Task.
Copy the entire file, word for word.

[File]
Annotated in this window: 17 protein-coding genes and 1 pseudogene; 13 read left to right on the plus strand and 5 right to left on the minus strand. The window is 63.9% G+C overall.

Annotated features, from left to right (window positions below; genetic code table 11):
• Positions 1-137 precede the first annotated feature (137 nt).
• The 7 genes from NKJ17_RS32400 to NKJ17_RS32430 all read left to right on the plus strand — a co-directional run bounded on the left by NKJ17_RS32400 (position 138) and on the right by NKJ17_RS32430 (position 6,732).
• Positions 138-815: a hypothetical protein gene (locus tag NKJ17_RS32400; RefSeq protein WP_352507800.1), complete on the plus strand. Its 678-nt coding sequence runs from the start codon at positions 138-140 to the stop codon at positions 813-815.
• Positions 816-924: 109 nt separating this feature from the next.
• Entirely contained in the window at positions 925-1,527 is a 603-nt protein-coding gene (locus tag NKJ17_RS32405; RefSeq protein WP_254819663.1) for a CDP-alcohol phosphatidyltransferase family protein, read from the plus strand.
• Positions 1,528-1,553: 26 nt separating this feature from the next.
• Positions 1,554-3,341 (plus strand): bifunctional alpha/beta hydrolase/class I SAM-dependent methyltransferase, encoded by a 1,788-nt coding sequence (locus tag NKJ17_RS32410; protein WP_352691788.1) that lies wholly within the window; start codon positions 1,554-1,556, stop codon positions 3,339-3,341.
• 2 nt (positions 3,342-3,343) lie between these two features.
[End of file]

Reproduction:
Annotated in this window: 17 protein-coding genes and 1 pseudogene; 13 read left to right on the plus strand and 5 right to left on the minus strand. The window is 63.9% G+C overall.

Annotated features, from left to right (window positions below; genetic code table 11):
• Positions 1-137 precede the first annotated feature (137 nt).
• The 7 genes from NKJ17_RS32400 to NKJ17_RS32430 all read left to right on the plus strand — a co-directional run bounded on the left by NKJ17_RS32400 (position 138) and on the right by NKJ17_RS32430 (position 6,732).
• Positions 138-815: a hypothetical protein gene (locus tag NKJ17_RS32400; RefSeq protein WP_352507800.1), complete on the plus strand. Its 678-nt coding sequence runs from the start codon at positions 138-140 to the stop codon at positions 813-815.
• Positions 816-924: 109 nt separating this feature from the next.
• Entirely contained in the window at positions 925-1,527 is a 603-nt protein-coding gene (locus tag NKJ17_RS32405; RefSeq protein WP_254819663.1) for a CDP-alcohol phosphatidyltransferase family protein, read from the plus strand.
• Positions 1,528-1,553: 26 nt separating this feature from the next.
• Positions 1,554-3,341 (plus strand): bifunctional alpha/beta hydrolase/class I SAM-dependent methyltransferase, encoded by a 1,788-nt coding sequence (locus tag NKJ17_RS32410; protein WP_352691788.1) that lies wholly within the window; start codon positions 1,554-1,556, stop codon positions 3,339-3,341.
• 2 nt (positions 3,342-3,343) lie between these two features.